Arguably, the easiest way to access user data is through stolen authentication. Hackers steal an authorized identity and access the API with it. In most cases, the authentication token gets stolen and then misused. If not the token, cybercriminals will also bypass weak authentication to gain access.
A man-in-the-middle attack (MITM) happens when a hacker can intercept the communication between the API and the end-user. This usually happens when there is neither one-way nor end-to-end encryption in place. These vicious attacks can often lead to stolen private data, like login credentials.
Now that we’ve covered the importance of API security and the types of cyber attacks to expect, let’s go over four API security best practices to protect your users.
The primary cause of API security breaches is a lack of authentication or poor authentication. With authentication, you have proof that someone is who they say they are, similar to having a business clearly define its LLC formation purpose statement to prove its legitimacy.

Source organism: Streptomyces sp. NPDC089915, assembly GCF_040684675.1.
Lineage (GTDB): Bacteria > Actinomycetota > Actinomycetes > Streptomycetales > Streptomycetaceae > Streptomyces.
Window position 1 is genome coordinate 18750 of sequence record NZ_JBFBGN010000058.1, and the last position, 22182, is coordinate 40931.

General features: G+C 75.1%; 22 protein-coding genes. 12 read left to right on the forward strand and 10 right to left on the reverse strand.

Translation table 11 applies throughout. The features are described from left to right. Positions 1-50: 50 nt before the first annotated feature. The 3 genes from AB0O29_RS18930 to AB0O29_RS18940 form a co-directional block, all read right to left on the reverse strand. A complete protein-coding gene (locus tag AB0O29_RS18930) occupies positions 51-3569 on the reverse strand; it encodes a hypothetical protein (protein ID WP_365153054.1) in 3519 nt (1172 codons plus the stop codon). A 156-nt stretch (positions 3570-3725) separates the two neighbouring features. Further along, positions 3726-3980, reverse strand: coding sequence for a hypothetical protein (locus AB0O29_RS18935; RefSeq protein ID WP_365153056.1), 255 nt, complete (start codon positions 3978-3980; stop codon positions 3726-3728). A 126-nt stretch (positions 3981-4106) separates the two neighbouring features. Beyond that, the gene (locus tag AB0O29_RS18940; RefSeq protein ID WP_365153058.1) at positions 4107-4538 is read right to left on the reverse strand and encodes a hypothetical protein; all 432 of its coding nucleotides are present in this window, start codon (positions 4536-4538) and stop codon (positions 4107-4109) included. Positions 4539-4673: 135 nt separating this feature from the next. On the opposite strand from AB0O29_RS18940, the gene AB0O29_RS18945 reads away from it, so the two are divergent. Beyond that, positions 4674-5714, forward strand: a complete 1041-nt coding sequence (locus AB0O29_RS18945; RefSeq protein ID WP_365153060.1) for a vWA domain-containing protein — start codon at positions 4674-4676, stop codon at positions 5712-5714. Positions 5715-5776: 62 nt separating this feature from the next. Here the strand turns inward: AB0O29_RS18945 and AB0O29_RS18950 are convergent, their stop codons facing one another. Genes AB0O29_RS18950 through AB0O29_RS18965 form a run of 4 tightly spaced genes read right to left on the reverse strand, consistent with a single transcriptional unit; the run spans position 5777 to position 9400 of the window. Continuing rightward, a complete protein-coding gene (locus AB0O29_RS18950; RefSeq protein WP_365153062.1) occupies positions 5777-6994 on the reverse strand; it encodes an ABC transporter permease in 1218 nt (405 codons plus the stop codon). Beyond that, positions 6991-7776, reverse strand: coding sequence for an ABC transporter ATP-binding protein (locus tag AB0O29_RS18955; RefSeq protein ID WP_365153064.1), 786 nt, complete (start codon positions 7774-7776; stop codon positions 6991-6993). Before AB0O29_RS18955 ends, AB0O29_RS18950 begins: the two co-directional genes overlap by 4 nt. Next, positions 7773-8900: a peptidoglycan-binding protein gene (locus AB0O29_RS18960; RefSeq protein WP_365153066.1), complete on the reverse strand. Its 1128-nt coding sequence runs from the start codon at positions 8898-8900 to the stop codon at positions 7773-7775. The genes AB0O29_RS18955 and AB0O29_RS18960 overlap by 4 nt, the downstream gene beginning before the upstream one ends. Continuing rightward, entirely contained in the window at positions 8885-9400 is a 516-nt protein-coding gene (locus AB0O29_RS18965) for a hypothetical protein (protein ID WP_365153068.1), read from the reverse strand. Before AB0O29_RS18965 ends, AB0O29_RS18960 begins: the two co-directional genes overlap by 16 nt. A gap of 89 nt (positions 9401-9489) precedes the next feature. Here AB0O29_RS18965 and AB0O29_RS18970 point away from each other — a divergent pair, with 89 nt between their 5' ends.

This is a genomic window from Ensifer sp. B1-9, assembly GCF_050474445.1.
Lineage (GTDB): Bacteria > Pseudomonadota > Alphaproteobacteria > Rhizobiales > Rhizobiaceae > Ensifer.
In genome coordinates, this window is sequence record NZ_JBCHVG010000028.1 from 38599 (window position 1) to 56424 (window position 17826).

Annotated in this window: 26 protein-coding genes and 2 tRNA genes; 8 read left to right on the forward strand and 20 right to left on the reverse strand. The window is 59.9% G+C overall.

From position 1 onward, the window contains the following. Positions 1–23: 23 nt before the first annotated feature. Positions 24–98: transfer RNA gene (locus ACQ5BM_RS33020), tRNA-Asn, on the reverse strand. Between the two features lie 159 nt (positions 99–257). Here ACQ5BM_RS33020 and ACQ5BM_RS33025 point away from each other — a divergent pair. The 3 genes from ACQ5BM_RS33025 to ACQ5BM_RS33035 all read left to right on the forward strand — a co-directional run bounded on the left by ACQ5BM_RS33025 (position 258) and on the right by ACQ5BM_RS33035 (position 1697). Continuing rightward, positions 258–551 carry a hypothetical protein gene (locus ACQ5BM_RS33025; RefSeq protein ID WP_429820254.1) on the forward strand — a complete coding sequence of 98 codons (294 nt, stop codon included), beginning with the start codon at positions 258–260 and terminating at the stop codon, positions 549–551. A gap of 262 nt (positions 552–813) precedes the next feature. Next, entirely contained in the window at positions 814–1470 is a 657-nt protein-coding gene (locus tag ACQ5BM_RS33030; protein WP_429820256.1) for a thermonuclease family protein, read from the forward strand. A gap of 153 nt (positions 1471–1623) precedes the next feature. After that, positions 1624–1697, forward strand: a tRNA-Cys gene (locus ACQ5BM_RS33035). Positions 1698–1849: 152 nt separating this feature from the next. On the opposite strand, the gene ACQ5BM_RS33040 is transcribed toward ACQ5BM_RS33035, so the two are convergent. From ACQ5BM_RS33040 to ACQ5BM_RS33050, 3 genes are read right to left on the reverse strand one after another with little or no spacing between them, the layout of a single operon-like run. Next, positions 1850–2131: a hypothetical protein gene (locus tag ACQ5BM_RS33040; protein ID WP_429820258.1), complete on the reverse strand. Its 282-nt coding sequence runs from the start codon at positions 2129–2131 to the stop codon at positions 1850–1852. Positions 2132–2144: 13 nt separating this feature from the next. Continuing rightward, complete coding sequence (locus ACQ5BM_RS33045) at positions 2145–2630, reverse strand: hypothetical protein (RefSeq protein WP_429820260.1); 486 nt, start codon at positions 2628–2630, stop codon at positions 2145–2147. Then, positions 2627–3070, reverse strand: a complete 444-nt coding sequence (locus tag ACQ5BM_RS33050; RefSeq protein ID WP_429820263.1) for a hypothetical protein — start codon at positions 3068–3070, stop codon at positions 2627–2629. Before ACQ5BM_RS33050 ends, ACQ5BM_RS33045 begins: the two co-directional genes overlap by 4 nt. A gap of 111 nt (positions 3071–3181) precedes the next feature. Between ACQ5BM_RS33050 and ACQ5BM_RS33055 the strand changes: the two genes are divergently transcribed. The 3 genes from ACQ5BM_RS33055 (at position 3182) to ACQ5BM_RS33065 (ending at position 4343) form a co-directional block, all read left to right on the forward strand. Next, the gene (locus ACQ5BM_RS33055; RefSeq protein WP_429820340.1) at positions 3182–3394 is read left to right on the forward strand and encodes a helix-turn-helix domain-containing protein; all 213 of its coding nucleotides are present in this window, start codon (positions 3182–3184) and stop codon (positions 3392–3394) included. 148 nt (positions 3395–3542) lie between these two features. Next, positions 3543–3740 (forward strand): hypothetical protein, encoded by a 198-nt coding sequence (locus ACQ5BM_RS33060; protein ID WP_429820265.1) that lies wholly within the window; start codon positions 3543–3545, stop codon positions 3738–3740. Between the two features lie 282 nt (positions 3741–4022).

Since APIs serve as the door to an organization’s database, your APIs must be secured. Using strong user authentication and one way, as it reduces the security risk of losing user authentications.
The best way to accomplish strong user authentication is to either have multi-factor authentication or, even better, have a trusted authorization mechanism, such as OAuth. Either method limits access to web services to only the legitimate users.
Encrypting data is essential to protect yourself from various attacks, the most common being MITM attacks. As explained previously, these are when perpetrators access private data, such as login credentials, credit card numbers, account details and other personal information. Data transfers between APIs servers must always be appropriately encrypted to prevent theft.
According to statistics, 33% of all Americans have been a victim of identity theft, with credit card fraud being the most common.
Companies should cipher all exchanges with the Transport Layer Security (TLS) protocol – the upgraded version of the Secure Sockets Layer (SSL) protocol. While you can opt for one-way encryption, two-way encryption is much better and more secure.
Look at WhatsApp. The application boasts a high level of security by assuring all their chats are end-to-end encrypted. This level of protection ensures WhatsApp is desirable to users.